Daylesford attracts many fascinating people, one was Terry Oughtred.
Mr Oughtred died in Ballarat on January 29 after a battle with an illness.
“His diagnosis was unexpected but he faced it with stoic bravery,” his daughter Allissa said.
Mr Oughtred was a retired forensic scientist who worked at a number of organisations as a toxicologist throughout his lifetime.
He worked at the Police Forensic Science Laboratory for many years on a number of high-profile cases, including the Russell Street bombing.
Mr Oughtred settled in Daylesford a decade ago, where he took up many causes in the community.
His daughter Allissa said he retired in Daylesford to relax, enjoy the arts, the serenity and walks with his dog, Tess.
He enjoyed theatre and was in many amateur productions.
He also loved attending classical and modern music concerts, visiting art galleries and appreciating fine food and wine.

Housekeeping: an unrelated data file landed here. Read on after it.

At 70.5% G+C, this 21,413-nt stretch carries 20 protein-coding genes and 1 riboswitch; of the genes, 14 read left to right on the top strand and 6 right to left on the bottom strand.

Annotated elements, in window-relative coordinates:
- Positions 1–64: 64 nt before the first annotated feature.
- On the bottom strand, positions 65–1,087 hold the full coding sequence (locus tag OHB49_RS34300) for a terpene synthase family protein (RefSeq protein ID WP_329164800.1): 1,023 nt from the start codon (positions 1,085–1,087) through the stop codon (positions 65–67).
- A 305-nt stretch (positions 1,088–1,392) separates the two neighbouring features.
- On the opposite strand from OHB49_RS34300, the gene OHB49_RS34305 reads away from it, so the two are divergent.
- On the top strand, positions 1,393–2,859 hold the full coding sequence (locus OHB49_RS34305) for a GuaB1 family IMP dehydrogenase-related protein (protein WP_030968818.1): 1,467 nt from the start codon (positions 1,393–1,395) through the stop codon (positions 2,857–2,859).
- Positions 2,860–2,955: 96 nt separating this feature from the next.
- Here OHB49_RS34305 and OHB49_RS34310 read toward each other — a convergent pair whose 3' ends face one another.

Mr Oughtred loved a challenge and was constantly drafting and writing scientific papers debunking commonly-held myths about drugs and pharmacology.
He was one of the earliest supporters of the Daylesford cinema both financially, as well as practically. He also volunteered his help in running the cinema.
Mr Oughtred was a beloved presence at the 5000 club, where he presided over the serving bench with authority, ensure all food safety and handling guidelines were being followed and served hot meals to the community.
Loretta Little, a friend of Mr Oughtred’s and founder of the 5000 club, said Mr Oughtred was a “rare and honourable man”.
On one occassion, he and Ms Little butted heads during what came to be known as " the gravy war".
“He kept moving the metal jug of gravy off the hot plate, but I insisted it needed to be kept hot. After five attempts, Terry won the gravy war, and the gravy sat on the table coagulating,” Ms Little said.
A memorial service and wake will be held this Saturday from 3-6pm at Stanbridge Hall, Daylesford.